The hydration (dieuresis) wasn't working, ,much fluid is now in cat's chest (i.e. the kidney's can't process the fluid fast enough, i.e. kidney's very bad), which vet determined with xray. It's not that they gave more than normal hydration, they were giving him 30ml per day and apparently that's normal, but it was too much for kitty's condition and biology. Vet also noted the heavier breathing. And that the pcv test taken today shows 18% hematocrit/pcv. Which is worse than the 25% hematocrit of Saturday (6 days ago). His kidney chemistry is not worsened I think, but I think between the fluid in his chest and the anemia increasing he's likely to die from that instead of kidney failure. Plus he's not eating, hasn't had much for days, so as I understand that it means he could develope a liver problem (fatty liver) and die from that.

We hope, pray, that kitty passes comfortably rather than the hard passings that are possible with kidney failure and other that ails him. Like all of you good and kind pet-family people, we hope our dear gingerbeastie goes quietly in his sleep. That would be so much better for paws. But we know it might not go that way, he may not have the death we prefer for him and think he'd prefer, the peaceful death that he's so deserving of and is best for him, so if he lingers in a bad way we may have to take him back to the vet for actual biological death. We'll wait as long as we can, and as long as we think pussycat wants.

He's still on the deck. His world around him. Us, too. He's breathing slower, now that he lies still, still faster than normal but a bit slower and not as heavy. He looks better than at the vet. Like he's recovered some calm and dignity. His passing is ongoing, we're deeply sad and wish he didn't have to go or struggle at all. Yet he is alive with us now, and now and forever we love deeply our dear, wee, wonderful and delightful ginger putterypie.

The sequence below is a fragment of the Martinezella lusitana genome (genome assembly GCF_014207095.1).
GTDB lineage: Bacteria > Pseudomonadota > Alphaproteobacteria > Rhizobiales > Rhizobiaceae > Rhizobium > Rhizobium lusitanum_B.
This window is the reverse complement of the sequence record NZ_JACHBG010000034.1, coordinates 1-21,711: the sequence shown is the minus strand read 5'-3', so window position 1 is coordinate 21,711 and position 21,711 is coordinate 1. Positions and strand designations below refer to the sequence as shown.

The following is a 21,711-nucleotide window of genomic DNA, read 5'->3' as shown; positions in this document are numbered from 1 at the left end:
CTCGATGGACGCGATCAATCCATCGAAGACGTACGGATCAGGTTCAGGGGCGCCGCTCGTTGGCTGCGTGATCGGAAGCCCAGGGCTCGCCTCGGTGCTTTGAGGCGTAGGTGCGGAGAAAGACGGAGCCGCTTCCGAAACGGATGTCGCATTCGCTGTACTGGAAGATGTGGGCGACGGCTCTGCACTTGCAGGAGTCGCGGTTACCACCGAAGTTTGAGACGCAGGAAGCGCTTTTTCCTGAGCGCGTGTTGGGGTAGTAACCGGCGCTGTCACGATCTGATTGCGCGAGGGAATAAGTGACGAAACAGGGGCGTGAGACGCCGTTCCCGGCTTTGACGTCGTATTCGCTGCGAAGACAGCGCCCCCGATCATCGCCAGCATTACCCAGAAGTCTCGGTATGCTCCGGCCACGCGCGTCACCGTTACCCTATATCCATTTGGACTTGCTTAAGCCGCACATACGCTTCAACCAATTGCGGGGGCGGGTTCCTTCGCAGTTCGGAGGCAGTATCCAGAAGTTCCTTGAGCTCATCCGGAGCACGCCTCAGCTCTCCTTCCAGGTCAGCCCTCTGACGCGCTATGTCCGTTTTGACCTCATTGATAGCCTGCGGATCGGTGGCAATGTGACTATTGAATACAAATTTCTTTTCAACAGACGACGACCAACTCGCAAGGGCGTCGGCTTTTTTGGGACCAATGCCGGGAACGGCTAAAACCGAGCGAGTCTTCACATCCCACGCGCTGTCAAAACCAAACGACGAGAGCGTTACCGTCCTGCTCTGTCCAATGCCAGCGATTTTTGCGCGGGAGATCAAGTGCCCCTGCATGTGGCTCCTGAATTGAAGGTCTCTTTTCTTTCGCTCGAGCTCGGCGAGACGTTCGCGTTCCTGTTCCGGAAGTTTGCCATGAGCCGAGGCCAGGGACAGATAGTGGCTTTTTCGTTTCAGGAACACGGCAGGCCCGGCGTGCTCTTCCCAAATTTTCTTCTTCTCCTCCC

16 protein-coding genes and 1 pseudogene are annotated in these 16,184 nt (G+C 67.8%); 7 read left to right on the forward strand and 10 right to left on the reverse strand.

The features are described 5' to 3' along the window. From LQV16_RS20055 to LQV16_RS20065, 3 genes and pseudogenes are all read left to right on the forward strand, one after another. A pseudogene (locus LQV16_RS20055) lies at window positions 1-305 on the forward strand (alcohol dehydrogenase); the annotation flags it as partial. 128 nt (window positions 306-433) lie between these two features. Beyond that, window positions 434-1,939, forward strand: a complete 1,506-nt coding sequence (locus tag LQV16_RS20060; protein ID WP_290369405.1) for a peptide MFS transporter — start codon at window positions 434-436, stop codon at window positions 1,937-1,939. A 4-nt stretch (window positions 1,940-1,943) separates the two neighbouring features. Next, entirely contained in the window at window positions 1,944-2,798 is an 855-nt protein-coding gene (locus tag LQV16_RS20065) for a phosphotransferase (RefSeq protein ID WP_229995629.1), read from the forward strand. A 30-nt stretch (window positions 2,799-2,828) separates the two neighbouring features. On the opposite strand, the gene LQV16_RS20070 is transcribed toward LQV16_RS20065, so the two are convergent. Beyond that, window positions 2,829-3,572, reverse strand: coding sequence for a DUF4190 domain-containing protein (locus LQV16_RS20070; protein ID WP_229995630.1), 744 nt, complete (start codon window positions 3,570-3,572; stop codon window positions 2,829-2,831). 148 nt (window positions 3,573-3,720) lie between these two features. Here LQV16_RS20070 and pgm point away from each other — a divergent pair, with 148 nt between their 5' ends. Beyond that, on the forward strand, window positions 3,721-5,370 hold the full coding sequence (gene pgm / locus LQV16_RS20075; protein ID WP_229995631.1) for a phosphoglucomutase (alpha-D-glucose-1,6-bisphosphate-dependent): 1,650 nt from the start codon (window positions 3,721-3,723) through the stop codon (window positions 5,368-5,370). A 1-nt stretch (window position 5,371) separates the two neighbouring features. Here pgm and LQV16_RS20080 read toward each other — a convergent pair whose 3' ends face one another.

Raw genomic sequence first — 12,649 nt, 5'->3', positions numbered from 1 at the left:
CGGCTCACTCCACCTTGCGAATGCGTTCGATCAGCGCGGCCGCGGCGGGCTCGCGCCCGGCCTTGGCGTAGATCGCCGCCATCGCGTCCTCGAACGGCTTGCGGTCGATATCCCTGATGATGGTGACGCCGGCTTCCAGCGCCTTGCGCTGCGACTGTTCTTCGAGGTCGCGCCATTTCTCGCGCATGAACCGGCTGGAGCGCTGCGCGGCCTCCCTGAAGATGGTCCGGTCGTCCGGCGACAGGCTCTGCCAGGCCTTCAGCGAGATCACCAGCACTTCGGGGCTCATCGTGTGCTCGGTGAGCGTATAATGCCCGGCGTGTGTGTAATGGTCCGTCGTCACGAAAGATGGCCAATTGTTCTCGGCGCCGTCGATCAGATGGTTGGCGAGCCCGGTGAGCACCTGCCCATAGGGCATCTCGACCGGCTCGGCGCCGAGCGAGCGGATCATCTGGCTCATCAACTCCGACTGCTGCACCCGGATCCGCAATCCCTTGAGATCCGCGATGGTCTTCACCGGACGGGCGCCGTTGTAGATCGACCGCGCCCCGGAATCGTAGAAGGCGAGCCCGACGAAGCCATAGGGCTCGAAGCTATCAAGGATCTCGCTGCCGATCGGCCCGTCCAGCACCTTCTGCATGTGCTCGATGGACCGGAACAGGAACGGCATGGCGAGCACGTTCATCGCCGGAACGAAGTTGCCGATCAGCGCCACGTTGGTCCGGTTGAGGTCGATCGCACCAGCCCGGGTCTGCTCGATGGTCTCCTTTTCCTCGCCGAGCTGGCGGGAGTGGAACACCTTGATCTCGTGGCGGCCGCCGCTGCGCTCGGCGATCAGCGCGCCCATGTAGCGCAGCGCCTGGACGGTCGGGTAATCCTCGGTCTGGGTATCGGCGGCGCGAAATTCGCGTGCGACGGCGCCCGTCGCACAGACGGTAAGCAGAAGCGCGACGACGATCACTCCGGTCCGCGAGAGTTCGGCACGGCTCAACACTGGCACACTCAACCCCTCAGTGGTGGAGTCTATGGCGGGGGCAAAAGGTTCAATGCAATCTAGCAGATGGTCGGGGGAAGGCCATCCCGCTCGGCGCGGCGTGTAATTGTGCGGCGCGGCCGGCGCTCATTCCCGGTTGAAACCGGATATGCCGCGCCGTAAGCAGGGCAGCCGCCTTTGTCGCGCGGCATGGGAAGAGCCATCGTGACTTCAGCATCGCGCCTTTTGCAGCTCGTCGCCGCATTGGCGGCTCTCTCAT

March 12th, 2010, 03:27 PM
:grouphug: :cry: No words. :cry::grouphug:

March 12th, 2010, 04:50 PM
:grouphug: I'm sorry, gingerbeastie. :cry:

Did you talk to the vet about possibly coming out to the house to help kitty cross over? We've done that in the past and our babies always seemed so much more comfy there. And it seems right, somehow, that they ended their days where they'd spent so much of their lives...

March 12th, 2010, 06:54 PM
Such a valiant struggle.

Like Hazel, I too had a Vet come to the house when it came time for my last grrrl's final moments. It made a world of difference to the both of us. :grouphug:

March 12th, 2010, 10:42 PM
:cry2: I'm very sorry to hear Gingerkitty's passing is near :2huggers:

I wish the prognosis was better :( I agree having your vet come out to your place to help him cross over would allow him to spend his last moments where he is most comfortable.

Gingerkitty won't be forgotten ~ The Spirit Lives As Long As Someone Who Lives Remembers You. :candle:

March 13th, 2010, 07:52 PM
:goodvibes: growler,

and :goodvibes: Dr. Lee.

Thank you all, including for your last postings about vet's coming to the home for euthanasia. That would be such a preferable passing for dear gingerpuss, compared with elongated suffering or going to the vet's.

Gingery is going quicker now, since this afternoon. He's letting go of life much more, we think he's close to being ready to die.

We're waiting a bit but know we don't want him to have elongated suffering (death is usually suffering of some sort, unless one is lucky enough to go in one's sleep). We brought him home already in debilitated condition, now we're hoping he might pass tonight, at home, at his home, with us nearby. We hope tonight, while we wish he would never leave us.

He spent morning hours on his porch spot, then later on the patio table. Colder today, put towels both places for him to rest on, and he did.

Who knows how he was able to jump onto the patio table. It tired him greatly but he did it, and napped peacefully there in the morning sun that had broken through.

I could watch him from the window, while on phone, but so suddenly he was missing. I dashed around outside, not under the patio table, not in the shed he favors, not under the oak tree. I was truly shocked to find that he'd gotten under the fence and was napping, so beautifully, so contentedly, in a spot near his beloved "lion's den".